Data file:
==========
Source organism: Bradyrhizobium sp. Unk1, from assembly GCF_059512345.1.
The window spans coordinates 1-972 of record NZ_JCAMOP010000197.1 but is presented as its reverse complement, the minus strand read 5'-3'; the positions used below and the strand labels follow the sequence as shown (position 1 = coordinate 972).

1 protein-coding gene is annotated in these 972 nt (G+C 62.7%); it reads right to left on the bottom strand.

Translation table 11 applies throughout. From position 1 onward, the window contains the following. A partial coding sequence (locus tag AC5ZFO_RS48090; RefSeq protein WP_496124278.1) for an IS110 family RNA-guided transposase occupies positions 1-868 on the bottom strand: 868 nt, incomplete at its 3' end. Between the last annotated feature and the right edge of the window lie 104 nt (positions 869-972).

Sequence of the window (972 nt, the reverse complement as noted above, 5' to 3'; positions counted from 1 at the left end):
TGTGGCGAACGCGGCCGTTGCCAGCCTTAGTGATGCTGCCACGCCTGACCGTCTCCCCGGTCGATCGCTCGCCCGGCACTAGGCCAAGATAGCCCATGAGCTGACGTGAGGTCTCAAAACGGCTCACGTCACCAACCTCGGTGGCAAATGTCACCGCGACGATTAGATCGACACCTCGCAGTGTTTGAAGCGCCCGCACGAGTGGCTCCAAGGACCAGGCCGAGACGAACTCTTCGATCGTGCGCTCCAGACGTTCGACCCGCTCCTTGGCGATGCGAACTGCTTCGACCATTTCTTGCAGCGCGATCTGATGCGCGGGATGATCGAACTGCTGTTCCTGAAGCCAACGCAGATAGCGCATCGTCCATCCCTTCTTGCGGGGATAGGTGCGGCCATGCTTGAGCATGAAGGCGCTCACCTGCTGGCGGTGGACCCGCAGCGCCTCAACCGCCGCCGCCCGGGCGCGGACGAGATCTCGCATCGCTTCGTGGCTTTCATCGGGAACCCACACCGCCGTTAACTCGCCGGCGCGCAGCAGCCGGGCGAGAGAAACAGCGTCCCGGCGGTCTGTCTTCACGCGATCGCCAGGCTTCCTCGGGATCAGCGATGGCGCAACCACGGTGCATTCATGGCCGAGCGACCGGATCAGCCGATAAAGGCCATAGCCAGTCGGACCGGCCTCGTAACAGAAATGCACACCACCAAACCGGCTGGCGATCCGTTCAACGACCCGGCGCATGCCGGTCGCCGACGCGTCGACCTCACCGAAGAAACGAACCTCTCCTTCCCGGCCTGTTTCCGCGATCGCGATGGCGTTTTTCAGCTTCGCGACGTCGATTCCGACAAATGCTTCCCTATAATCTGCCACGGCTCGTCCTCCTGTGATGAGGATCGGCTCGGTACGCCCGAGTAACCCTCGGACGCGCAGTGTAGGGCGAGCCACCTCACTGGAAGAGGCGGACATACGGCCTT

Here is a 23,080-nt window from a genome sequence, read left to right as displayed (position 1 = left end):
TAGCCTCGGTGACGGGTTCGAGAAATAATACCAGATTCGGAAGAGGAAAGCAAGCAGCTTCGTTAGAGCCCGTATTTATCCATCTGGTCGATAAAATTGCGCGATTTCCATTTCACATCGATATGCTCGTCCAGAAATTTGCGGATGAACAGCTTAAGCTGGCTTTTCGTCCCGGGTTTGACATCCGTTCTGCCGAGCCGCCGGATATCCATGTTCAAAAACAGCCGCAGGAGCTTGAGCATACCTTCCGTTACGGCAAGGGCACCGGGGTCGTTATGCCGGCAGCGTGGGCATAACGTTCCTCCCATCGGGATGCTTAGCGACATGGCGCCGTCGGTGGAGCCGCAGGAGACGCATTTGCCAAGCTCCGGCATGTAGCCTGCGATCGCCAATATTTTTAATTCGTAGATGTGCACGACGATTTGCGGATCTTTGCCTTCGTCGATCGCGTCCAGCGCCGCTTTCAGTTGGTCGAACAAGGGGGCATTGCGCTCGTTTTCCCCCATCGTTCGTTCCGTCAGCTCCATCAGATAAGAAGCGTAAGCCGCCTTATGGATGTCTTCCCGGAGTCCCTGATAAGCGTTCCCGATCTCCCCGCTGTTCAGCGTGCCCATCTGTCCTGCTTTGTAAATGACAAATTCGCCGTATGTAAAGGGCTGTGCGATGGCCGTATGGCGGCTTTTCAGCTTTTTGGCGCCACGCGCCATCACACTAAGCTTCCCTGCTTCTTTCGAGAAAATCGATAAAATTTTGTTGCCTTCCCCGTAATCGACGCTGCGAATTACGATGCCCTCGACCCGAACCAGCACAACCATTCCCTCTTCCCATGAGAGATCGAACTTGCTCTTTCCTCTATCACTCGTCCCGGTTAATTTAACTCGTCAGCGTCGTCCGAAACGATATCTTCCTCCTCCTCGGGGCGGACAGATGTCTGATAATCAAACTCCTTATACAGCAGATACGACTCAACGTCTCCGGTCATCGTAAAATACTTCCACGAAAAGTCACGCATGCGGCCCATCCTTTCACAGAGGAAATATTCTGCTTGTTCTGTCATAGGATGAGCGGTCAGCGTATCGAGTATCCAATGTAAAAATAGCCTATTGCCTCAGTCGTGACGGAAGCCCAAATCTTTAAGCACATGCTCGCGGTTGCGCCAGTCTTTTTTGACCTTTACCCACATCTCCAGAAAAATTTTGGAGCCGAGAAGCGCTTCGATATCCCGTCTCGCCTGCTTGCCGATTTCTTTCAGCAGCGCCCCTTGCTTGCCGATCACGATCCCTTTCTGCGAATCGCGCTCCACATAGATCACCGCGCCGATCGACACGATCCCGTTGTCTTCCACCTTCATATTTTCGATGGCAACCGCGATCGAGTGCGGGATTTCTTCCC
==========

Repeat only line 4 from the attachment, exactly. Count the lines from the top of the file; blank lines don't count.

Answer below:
Translation table 11 applies throughout. From position 1 onward, the window contains the following. A partial coding sequence (locus tag AC5ZFO_RS48090; RefSeq protein WP_496124278.1) for an IS110 family RNA-guided transposase occupies positions 1-868 on the bottom strand: 868 nt, incomplete at its 3' end. Between the last annotated feature and the right edge of the window lie 104 nt (positions 869-972).